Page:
These are difficult times for Hamas.
For one thing, its parents organization, the Muslim Brotherhood, is under attack by a growing number of regional leaders and is increasingly banned from partaking in mainstream policy-making.In Egypt, not only has the Mohammed Morsi-led administration been ousted from power, the current interim government, under the leadership of Field Marshall Sisi, has officially classified the Brotherhood as a terrorist organization. Saudi Arabia recently blacklisted the organization in a similar way, ordering membership and/or support to be criminalized and punished with jail time of up to twenty years.
Now, the Muslim Brotherhood and Hamas are certainly not identical organizations, and differ greatly in terms of the methods they select to bring about political change. That said, Hamas was created by Brotherhood leaders, combines the Sunni Islamist ideologies of Mohammad al-Banna and Sayyid Qutb, and traditionally receives a great deal of political and economic support from its affiliates across the region. The boycotts are thus certain to negatively impact Hamas’ political and economic standing.
Additionally, Hamas’ authority and leadership in the Gaza Strip is increasingly challenged by different Palestinian factions defying its desired monopoly of Gaza’s relations with Israel. Of specific relevance to this regard are last week’s altercations between the IAF and Islamic Jihad.Although specifics are as of yet unclear, it appears as though in response to the assassination of three Islamic Jihadists by Israel, about sixty rockets were fired at southern Israel, precipitating further IAF retaliation.
Apart from the fact that these attacks greatly endanger the ceasefire upheld since 2012, they also point to the lack of strong and centralized leadership in the Gaza Strip. Particularly, while Islamic Jihad ensured that all of its undertakings had been discussed and coordinated with Hamas, Hamas was angered over the fact that its specific instructions were not abided by. To make matters worse, Egyptian mediators limited their efforts to Islamic Jihad, transforming Hamasinto a mere spectator of events.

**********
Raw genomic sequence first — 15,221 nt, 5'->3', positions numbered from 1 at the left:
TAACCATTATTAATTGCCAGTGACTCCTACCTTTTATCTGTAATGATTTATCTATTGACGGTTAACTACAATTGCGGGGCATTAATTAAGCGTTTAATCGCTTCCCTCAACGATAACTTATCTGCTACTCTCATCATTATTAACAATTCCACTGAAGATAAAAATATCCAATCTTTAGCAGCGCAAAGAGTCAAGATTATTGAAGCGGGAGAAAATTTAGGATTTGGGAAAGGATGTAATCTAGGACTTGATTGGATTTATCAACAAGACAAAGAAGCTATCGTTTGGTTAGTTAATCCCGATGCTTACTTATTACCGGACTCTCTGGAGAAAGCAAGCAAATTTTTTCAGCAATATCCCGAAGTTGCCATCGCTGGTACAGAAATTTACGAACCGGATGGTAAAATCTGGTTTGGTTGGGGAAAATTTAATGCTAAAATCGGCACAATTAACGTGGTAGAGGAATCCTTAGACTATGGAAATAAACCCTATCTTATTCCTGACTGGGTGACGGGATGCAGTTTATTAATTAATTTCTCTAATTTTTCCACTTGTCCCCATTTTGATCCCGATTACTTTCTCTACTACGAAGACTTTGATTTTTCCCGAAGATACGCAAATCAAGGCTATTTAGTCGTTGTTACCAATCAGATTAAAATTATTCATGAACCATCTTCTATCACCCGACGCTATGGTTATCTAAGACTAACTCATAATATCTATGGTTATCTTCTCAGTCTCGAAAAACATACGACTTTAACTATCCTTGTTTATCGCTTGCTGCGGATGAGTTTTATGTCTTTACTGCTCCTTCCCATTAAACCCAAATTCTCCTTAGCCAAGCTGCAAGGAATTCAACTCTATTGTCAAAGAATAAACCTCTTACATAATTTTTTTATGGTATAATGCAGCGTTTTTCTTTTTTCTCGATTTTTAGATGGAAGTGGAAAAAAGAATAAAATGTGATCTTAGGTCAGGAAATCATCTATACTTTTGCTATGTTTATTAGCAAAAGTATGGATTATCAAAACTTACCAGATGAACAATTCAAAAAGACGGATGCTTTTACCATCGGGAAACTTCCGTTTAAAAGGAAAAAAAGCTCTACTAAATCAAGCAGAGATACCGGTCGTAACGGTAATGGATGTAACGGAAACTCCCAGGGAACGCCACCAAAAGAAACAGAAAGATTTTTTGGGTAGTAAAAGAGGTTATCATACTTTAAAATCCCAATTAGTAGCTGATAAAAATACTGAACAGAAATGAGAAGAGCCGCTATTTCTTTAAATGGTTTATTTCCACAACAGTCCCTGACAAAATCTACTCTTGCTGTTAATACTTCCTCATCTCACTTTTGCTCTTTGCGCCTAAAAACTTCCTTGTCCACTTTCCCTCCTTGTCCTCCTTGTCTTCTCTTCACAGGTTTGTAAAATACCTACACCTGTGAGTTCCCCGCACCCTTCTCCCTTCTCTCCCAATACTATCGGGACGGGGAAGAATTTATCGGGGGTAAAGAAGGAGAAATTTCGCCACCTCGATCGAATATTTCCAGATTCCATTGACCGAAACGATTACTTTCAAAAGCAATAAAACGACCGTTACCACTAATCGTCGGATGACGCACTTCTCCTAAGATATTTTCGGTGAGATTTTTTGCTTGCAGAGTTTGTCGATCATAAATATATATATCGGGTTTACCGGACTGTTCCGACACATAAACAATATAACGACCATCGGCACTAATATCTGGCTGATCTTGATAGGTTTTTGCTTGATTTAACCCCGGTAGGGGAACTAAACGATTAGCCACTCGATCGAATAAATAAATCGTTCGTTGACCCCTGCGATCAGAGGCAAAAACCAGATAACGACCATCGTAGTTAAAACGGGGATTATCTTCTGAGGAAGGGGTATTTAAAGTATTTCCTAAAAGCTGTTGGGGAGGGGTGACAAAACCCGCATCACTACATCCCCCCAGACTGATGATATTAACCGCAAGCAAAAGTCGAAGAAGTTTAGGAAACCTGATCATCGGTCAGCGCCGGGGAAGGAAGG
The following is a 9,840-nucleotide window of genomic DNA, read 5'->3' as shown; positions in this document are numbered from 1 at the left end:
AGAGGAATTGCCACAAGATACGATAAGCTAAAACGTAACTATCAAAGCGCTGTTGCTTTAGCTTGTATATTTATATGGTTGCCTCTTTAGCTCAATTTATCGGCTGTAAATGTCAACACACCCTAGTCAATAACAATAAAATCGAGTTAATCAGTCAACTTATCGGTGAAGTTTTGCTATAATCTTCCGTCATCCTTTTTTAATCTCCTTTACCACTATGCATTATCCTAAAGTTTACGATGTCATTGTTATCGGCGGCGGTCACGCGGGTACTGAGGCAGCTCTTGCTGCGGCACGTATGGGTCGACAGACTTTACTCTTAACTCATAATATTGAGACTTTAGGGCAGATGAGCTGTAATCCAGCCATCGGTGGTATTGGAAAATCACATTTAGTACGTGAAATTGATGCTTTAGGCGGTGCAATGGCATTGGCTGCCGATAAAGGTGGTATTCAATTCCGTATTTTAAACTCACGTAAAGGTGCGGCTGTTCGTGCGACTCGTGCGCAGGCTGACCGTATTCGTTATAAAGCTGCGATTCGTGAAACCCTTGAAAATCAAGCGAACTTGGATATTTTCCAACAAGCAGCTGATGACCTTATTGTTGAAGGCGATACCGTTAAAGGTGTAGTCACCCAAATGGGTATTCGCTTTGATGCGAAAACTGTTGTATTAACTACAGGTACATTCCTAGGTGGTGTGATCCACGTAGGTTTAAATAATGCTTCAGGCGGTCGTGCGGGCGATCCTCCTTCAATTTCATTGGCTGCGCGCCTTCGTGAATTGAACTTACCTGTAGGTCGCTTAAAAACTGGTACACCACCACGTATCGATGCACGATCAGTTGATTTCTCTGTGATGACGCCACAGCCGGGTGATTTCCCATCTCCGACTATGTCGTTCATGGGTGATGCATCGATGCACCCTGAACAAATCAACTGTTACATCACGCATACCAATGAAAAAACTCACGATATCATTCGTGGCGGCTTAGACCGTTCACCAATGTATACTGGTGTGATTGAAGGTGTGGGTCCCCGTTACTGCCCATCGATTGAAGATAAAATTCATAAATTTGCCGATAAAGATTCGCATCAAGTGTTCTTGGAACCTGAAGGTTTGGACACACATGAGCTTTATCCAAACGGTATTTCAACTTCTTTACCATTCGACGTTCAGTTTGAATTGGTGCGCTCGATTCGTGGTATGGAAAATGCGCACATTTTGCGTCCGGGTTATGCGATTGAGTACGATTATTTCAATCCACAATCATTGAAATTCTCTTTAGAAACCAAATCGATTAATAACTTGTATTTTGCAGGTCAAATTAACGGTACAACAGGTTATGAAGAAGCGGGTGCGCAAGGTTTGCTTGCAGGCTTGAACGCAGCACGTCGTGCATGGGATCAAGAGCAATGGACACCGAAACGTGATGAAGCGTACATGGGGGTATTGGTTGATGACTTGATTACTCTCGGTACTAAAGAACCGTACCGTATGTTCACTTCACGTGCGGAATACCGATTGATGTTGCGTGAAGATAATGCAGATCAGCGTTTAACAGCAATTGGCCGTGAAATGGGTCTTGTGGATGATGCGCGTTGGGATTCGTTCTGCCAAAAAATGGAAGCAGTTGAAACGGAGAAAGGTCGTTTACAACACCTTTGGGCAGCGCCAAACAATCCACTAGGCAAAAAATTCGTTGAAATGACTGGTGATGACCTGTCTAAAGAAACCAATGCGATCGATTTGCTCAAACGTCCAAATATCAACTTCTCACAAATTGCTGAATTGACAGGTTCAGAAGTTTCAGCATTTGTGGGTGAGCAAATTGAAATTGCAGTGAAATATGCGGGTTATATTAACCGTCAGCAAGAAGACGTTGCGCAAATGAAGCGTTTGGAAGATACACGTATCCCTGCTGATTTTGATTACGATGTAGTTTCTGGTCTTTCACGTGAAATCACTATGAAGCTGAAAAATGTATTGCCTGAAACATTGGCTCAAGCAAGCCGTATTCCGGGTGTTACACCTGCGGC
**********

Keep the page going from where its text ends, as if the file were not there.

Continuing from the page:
Needless to say, many in the West are cheerful knowing that Hamas is currently facing some tough challenges. Without the financial support for the Palestinian Authority, the EU and US boycotts of the 2006 Palestinian elections, and the land, air, and sea blockade of the Gaza Strip by Egypt and Israel propellingHamas’ demise, is it hoped that perhaps current developments will finally free the world from these much-despised Gazan theocrats. But would we feel the same, knowing about the alternative support Hamas is currently seeking?
One the one hand, it appears that Hamas is dealing with its problems by seeking rapprochement with the Palestinian Authority, and by working towards Palestinian reconciliation. I discussed such initiatives here, but have to report that hardly any progress has been made. Both parties continue to delegitimize each other on various platforms, the Palestinian Authority does not appear to be in a hurry to reciprocate Hamas’ conciliatory gestures, and the international community has yet to express its support or start investing in the process.
As this route is not proving particularly fruitful, it appears that Hamasmight be rebuilding ties with Iran. As has been widely documented,Hamas-Iran relations suffered a major blow when the former formally withdrew its support for long-time Syrian ally, President Bashar al-Assad. While contacts were never conclusively severed, Tehran responded by slashing its funding for the organization, which was estimated at around $23 million per month.
Today things seem to be changing. The Rouhani regime appears eager to warming up its relationship with other powers in the region to strengthen its position in negotiations with the West. Hamas constitutes an important element in such strategy. In this light, we know that Khaled Meshaal has been meeting with Iranian representatives in Ankara and Doha, and has discussed the details of cultivating relations and the need for moving past earlier crises. Additionally, reports have confirmed that, although limited due to logistical constraints, Iran has resumed its financial aid to Hamas.
Faced with this new reality, the West must ask itself the following questions. Is it not true that by trying to revive the Palestinian unification process, Hamasshowed its willingness to abide by the Cairo and Doha reconciliation deals, and participate in discussions about its own rights to power, new elections, and democratic representation? Is it not true that by extending a hand to the Palestinian Authority, an administrative entity largely designed by pro-Western and pro-Israeli policy-makers, is was working within the Oslo framework and de facto admitting to the legitimacy of such deal? What chances to integrate Hamasinto mainstream politics did we miss, by supporting its supposed isolation?
As Hamas and Iran rekindle their relationship, the West ought to critically reflect upon the role it played in setting the scene for such development.
(Source / 16.03.2014)